August 14, 2019
The 52nd edition of Western North Carolina’s second-oldest folk music festival returns to the Mars Hill University campus the first weekend of October. The Bascom Lamar Lunsford “Minstrel of Appalachia” Festival takes place from 10 a.m. – 7:30 p.m. on Saturday, October 5, 2019. It’s the same day as the Madison Heritage Arts Festival, which runs from 10 a.m. – 4 p.m. in downtown Mars Hill. Admission to the festivals is free, although there is a charge for some of the Lunsford Festival music workshops.
Most of the Lunsford Festival activities, including the main stage performances, will take place on or near the Lunsford Commons, traditionally known as the Upper Quad of the campus, adjacent to College Street. A highlight of the day is the 11 a.m. presentation of the 2019 Bascom Lamar Lunsford Award, which will be given to dancer Loretta Freeman. Afternoon highlights include a community jam session in the Sunken Garden, adjacent to the Quad, and a ballad swap in historic Owen Theatre.
Workshops will give festival-goers the opportunity to learn traditional music and dance from some masters of the arts. Fiddler Roger Howell, guitarist Jerry Sutton, banjoist Jake Owen, and dulcimer maestro Don Pedi will offer workshops in their respective instruments. Laura Boosinger will lead a free workshop on shape-note singing. More information and registration for the workshops are available on the festival website at www.lunsfordfestival.com.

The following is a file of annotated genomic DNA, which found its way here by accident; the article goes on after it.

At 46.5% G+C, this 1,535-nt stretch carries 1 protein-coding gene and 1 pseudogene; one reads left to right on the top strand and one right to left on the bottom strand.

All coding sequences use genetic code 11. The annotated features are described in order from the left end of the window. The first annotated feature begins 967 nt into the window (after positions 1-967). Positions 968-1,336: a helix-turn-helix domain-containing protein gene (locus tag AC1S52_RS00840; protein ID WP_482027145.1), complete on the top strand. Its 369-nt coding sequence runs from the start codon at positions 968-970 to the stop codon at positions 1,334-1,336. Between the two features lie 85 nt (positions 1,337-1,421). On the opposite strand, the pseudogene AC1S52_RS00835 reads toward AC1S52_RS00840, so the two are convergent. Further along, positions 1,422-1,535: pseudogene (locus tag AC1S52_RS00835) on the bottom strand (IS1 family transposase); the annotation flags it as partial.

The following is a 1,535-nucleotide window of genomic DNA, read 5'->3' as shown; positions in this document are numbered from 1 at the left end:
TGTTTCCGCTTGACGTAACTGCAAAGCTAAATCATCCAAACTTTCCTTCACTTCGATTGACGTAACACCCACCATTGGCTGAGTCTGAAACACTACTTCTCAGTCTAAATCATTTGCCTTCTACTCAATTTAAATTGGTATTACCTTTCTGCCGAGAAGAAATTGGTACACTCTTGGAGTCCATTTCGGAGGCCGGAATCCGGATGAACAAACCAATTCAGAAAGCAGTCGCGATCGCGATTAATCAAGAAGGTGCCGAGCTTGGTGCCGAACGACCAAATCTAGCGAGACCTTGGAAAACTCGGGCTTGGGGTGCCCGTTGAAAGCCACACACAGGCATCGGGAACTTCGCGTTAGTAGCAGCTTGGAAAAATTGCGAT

The festival concludes with a community dance from 5:30-7:30 p.m. in Chambers Gym. The dance will be called by Beth Gunn, with music by Rhiannon and the Relics. The Bailey Mountain Cloggers of Mars Hill University and the Cole Mountain Cloggers will demonstrate their fancy footwork.
Among the performers scheduled to appear this year are the Buckner Family, Lillian Chase, the Lonesome Mountain Ears, and the Madison County Junior Appalachian Musicians (JAM) Program. At least 30 performers or groups are currently on the schedule, and others may join the list.
Bascom Lamar Lunsford dedicated his life to traveling the Appalachian Mountains to find, memorize, and record the songs and dances so intimately woven into the mountain culture. He started the Mountain Dance and Folk Festival in Asheville in 1928, and from there was enlisted to help start the National Folk Festival. He became instrumental in the creation of multiple festivals throughout the United States, but it wasn’t until Mars Hill pharmacist Ed Howard formulated a plan to name a festival in honor of Lunsford that he ever let one of his festivals carry his name. It was only with persistence and flexibility that Howard was able to convince Lunsford to allow the festival in his hometown of Mars Hill to be named the Bascom Lamar Lunsford “Minstrel of Appalachia” Festival, and then only with the clear understanding the festival would be dedicated to authentic mountain music and dance.
For updates and information, visit the festival website at